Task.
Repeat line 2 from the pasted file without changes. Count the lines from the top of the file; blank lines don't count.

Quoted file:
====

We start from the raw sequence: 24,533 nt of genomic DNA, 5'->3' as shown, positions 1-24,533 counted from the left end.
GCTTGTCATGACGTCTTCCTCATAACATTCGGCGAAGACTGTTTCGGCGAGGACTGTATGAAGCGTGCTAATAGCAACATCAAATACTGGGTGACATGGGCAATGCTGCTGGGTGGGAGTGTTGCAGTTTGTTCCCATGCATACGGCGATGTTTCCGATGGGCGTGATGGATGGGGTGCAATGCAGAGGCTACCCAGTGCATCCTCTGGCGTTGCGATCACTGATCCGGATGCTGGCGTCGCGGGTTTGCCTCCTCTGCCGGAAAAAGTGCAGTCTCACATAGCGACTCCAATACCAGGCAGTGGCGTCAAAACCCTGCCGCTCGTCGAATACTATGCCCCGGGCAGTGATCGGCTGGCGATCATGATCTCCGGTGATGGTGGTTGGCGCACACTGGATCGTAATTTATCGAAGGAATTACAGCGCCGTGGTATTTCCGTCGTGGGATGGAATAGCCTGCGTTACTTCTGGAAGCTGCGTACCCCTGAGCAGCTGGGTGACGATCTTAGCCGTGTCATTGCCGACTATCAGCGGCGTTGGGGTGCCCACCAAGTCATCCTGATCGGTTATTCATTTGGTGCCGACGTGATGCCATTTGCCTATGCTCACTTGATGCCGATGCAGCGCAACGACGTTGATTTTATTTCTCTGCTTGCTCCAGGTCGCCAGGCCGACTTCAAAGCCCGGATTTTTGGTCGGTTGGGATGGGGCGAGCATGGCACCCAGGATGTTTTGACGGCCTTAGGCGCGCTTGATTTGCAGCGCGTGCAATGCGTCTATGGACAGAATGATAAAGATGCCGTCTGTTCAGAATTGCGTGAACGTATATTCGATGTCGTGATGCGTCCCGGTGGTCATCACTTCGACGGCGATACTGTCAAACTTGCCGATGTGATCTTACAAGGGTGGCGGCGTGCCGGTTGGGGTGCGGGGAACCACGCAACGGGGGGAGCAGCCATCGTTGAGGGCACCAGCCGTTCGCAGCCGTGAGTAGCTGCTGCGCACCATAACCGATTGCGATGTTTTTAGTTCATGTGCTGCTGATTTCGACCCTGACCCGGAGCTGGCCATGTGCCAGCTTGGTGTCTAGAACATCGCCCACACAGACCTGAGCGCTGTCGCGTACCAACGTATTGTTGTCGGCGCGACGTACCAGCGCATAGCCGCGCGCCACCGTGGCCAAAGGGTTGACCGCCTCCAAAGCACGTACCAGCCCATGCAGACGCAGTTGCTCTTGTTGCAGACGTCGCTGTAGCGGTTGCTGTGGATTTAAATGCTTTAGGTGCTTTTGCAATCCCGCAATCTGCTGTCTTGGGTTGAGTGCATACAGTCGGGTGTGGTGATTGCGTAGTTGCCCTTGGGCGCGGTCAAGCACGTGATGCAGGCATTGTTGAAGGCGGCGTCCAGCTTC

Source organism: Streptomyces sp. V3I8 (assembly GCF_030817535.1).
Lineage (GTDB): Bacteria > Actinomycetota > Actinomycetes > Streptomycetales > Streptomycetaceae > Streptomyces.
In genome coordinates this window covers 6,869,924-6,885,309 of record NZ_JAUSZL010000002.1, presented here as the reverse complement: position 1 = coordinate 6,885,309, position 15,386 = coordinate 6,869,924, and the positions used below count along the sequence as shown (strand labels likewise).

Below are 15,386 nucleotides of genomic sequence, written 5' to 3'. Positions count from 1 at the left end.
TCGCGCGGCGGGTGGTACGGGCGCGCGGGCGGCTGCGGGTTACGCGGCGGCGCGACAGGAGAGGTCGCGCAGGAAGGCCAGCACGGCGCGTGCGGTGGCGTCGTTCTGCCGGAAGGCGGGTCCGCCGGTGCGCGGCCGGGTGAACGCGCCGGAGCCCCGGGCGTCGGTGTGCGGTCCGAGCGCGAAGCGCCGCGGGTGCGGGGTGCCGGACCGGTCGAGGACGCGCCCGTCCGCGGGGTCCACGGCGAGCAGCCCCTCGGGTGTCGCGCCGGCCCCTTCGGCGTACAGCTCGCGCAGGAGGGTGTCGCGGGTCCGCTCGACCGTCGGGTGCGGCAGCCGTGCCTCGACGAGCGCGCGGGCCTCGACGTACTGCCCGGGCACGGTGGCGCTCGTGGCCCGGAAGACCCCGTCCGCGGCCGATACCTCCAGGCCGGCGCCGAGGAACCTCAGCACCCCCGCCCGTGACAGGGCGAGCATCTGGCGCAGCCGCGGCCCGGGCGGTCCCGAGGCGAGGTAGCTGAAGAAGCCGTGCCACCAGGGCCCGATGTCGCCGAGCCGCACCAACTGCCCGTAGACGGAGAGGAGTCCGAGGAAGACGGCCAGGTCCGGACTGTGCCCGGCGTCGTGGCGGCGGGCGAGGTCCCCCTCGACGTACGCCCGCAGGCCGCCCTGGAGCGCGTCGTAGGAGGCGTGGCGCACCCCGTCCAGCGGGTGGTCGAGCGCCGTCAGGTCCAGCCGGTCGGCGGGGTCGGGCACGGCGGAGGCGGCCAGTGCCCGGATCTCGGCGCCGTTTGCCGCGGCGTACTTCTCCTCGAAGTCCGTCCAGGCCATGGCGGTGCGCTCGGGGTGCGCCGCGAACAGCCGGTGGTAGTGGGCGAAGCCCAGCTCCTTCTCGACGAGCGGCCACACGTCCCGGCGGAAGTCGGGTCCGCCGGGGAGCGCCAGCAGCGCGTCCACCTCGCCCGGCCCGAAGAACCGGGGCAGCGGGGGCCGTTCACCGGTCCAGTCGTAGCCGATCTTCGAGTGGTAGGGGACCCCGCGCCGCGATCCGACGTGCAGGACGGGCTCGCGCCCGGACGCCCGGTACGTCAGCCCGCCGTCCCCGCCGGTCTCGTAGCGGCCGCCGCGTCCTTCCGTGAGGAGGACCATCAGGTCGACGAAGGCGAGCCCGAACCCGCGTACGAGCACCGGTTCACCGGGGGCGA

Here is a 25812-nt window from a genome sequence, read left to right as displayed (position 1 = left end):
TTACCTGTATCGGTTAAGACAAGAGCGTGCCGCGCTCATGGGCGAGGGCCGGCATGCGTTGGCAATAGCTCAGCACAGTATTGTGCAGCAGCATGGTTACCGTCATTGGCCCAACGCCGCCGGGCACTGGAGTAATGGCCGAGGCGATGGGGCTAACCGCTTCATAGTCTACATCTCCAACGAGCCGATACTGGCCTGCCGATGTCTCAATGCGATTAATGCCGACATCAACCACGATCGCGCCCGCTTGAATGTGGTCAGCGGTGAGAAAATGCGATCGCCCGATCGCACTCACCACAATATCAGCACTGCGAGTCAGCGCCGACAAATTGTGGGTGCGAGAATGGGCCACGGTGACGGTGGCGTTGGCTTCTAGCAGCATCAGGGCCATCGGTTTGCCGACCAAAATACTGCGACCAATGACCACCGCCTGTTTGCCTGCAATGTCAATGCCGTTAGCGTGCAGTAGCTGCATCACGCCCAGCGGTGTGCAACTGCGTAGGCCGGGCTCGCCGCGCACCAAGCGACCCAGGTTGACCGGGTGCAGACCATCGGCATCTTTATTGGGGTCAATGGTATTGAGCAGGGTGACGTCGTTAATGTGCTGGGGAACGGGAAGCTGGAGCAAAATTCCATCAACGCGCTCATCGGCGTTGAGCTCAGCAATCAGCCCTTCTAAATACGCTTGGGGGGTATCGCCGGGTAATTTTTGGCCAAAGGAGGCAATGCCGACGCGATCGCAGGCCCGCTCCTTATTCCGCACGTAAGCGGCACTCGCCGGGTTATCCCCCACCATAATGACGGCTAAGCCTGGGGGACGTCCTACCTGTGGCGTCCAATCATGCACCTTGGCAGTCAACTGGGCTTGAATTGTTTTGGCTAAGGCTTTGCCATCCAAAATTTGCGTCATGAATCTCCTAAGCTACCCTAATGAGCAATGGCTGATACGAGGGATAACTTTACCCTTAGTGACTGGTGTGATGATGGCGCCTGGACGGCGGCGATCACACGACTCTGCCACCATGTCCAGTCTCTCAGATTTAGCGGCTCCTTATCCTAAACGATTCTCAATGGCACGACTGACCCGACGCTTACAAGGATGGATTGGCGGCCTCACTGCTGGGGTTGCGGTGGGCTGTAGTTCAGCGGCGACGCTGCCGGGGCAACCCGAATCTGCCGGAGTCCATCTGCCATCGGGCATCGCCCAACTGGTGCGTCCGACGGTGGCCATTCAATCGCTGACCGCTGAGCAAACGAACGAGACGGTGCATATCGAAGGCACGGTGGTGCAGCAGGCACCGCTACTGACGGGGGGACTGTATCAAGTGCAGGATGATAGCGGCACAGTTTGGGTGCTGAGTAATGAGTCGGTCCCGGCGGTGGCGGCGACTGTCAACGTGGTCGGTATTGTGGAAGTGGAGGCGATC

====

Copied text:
GCTTGTCATGACGTCTTCCTCATAACATTCGGCGAAGACTGTTTCGGCGAGGACTGTATGAAGCGTGCTAATAGCAACATCAAATACTGGGTGACATGGGCAATGCTGCTGGGTGGGAGTGTTGCAGTTTGTTCCCATGCATACGGCGATGTTTCCGATGGGCGTGATGGATGGGGTGCAATGCAGAGGCTACCCAGTGCATCCTCTGGCGTTGCGATCACTGATCCGGATGCTGGCGTCGCGGGTTTGCCTCCTCTGCCGGAAAAAGTGCAGTCTCACATAGCGACTCCAATACCAGGCAGTGGCGTCAAAACCCTGCCGCTCGTCGAATACTATGCCCCGGGCAGTGATCGGCTGGCGATCATGATCTCCGGTGATGGTGGTTGGCGCACACTGGATCGTAATTTATCGAAGGAATTACAGCGCCGTGGTATTTCCGTCGTGGGATGGAATAGCCTGCGTTACTTCTGGAAGCTGCGTACCCCTGAGCAGCTGGGTGACGATCTTAGCCGTGTCATTGCCGACTATCAGCGGCGTTGGGGTGCCCACCAAGTCATCCTGATCGGTTATTCATTTGGTGCCGACGTGATGCCATTTGCCTATGCTCACTTGATGCCGATGCAGCGCAACGACGTTGATTTTATTTCTCTGCTTGCTCCAGGTCGCCAGGCCGACTTCAAAGCCCGGATTTTTGGTCGGTTGGGATGGGGCGAGCATGGCACCCAGGATGTTTTGACGGCCTTAGGCGCGCTTGATTTGCAGCGCGTGCAATGCGTCTATGGACAGAATGATAAAGATGCCGTCTGTTCAGAATTGCGTGAACGTATATTCGATGTCGTGATGCGTCCCGGTGGTCATCACTTCGACGGCGATACTGTCAAACTTGCCGATGTGATCTTACAAGGGTGGCGGCGTGCCGGTTGGGGTGCGGGGAACCACGCAACGGGGGGAGCAGCCATCGTTGAGGGCACCAGCCGTTCGCAGCCGTGAGTAGCTGCTGCGCACCATAACCGATTGCGATGTTTTTAGTTCATGTGCTGCTGATTTCGACCCTGACCCGGAGCTGGCCATGTGCCAGCTTGGTGTCTAGAACATCGCCCACACAGACCTGAGCGCTGTCGCGTACCAACGTATTGTTGTCGGCGCGACGTACCAGCGCATAGCCGCGCGCCACCGTGGCCAAAGGGTTGACCGCCTCCAAAGCACGTACCAGCCCATGCAGACGCAGTTGCTCTTGTTGCAGACGTCGCTGTAGCGGTTGCTGTGGATTTAAATGCTTTAGGTGCTTTTGCAATCCCGCAATCTGCTGTCTTGGGTTGAGTGCATACAGTCGGGTGTGGTGATTGCGTAGTTGCCCTTGGGCGCGGTCAAGCACGTGATGCAGGCATTGTTGAAGGCGGCGTCCAGCTTC